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Health Myths and the Future of Medicine

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As it turns out, a lot of the things we believed were true about our health aren’t really true after all. Just ask Dr. Oz.

The renowned surgeon, author, Oprah alum, and talk show host confirms in a recent article that, low and behold, fat weighs the same as muscle (although it does take up more space), eating late at night doesn’t necessarily make you gain weight, and pasta, eggs, and frozen fruits and veggies aren’t all that bad after all.

Phew!

Although it’s unlikely that I’ll be snacking on a frozen asparagus and cheese omelet before heading off to bed tonight, it’s nice to know that if I did, it wouldn’t kill me.

As comprehensive as the Oz list may be, there’s another myth that health experts the world over have been busting lately: the idea that, in terms of health care, whatever works for one works for all.

Of course, there are all sorts of variables you have to consider when figuring out how to treat a particular ailment, and not just the ailment itself. One of the most intriguing is the thought of the patient.

This wasn’t always the case. Back in the latter part of the 19th century, illness and health were considered purely physical in nature, with the body operating essentially like a piece of machinery. Another hundred years would pass before physicians started noticing the role of emotions and feelings in how the body functioned. These days, things are getting even more interesting as consciousness itself is playing an increasing if not exclusive role in how we manage our health.

Perhaps the most well known if still largely unexplained indicator of this fact is the placebo effect. By most accounts, if you’re given a sugar pill in place of a prescription drug, there’s a 30% chance that your health will improve. Studies show, however, that it helps if the person administering the pill is wearing a white coat, implying that it’s not just your faith in the perceived drug but also in the one who is administering the drug.

If being tricked into better health isn’t your thing, there are other thought-based approaches to influencing the body in positive, health-inducing ways such as meditation and prayer. These methods put the patient squarely in the driver seat – a prospect that can be at once intimidating and exhilarating.

My hunch is that as we continue to explore this relationship between the mind and body, we’ll see even more myths about health being busted, and Dr. Oz will likely have to come up with a whole new list.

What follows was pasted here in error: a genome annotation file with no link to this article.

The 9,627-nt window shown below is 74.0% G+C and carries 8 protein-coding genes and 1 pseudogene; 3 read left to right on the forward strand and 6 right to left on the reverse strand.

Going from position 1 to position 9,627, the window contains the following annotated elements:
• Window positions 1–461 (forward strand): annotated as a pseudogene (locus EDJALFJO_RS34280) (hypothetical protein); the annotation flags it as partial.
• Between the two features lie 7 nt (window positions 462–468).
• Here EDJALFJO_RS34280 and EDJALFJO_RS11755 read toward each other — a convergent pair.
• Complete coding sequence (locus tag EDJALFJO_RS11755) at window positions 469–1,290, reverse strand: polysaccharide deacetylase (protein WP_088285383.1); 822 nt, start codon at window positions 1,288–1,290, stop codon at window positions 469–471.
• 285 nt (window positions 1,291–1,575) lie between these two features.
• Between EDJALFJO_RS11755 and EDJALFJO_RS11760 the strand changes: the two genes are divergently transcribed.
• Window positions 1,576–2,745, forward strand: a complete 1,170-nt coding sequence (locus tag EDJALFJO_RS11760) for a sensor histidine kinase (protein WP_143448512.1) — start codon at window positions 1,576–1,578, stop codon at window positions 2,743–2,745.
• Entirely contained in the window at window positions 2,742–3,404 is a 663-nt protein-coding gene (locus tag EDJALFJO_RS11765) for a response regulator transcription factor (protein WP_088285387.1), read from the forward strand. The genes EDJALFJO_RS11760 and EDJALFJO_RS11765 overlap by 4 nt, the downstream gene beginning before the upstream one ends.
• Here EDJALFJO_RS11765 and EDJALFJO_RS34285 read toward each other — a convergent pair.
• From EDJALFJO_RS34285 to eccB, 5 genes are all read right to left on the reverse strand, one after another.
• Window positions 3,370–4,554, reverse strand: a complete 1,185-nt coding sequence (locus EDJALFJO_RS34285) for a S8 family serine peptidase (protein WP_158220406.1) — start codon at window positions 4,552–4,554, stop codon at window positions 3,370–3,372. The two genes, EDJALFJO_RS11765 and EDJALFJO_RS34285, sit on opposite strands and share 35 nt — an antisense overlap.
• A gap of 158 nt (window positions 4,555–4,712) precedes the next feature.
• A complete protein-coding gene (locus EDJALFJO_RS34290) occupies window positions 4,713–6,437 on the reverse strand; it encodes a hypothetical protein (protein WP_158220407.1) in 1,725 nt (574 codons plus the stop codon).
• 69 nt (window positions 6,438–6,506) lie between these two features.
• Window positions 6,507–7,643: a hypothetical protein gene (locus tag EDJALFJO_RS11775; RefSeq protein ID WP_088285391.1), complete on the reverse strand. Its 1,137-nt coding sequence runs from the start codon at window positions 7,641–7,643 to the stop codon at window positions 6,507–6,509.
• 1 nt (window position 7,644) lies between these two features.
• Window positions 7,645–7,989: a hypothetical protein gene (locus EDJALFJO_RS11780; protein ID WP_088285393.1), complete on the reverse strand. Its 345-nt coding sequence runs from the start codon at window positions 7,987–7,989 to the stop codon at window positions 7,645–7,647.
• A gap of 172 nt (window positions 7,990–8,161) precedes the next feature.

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About Eric Nelson

  • Don Ingwerson

    Eric, Very interesting article…I enjoyed reading it and got some good thoughts from it. Thanks for sharing.

  • http://www.norcalchristianscience.com NorCalCS

    Thanks Don!

  • Igor

    I’m fortunate that many years ago I switched to all fresh foods (from the produce department), make all my meals at home and generally pursue a healthy lifestyle.

    But I’m VERY concerned about the wholesale breeding of dreadful bacterias and viruses at animal farms where animals are crowded and sick and treated with concentrated anti-biotics, even when they are well and not yet sick. 80% of antibiotics are for well animals instead of sick animals or people.

    Thus, we have industrial-strength bacteria/virus breeding farms operating in the USA, and their waste products are poorly contained.

  • http://www.squidoo.com/lensmasters/IanMayfield Dr Dreadful

    “…there’s another myth that health experts the world over have been busting lately: the idea that, in terms of health care, whatever works for one works for all.”

    A valid point – to an extent. However, it has more to do with lifestyle and environment than with physiology.

    For example, Michael Phelps eats the sort of diet that would give most people a heart attack in about ten seconds. But Mr Phelps burns far, far more calories per day than the average Joe, and would be in danger of dropping dead if he didn’t provide himself with that amount of fuel.

    But the same isn’t true of modern medicines, which are designed to work on particular aspects of human body chemistry, and this is basically the same in all of us. For example, if I have a headache I might take a couple of aspirin, which inhibits the production of the enzymes that tell neurons to carry pain messages to the brain. Unless I have a history of abusing pain medication, I will get relief from my headache whether I’m a six foot tall Englishman or a four foot six female pygmy from the Congo.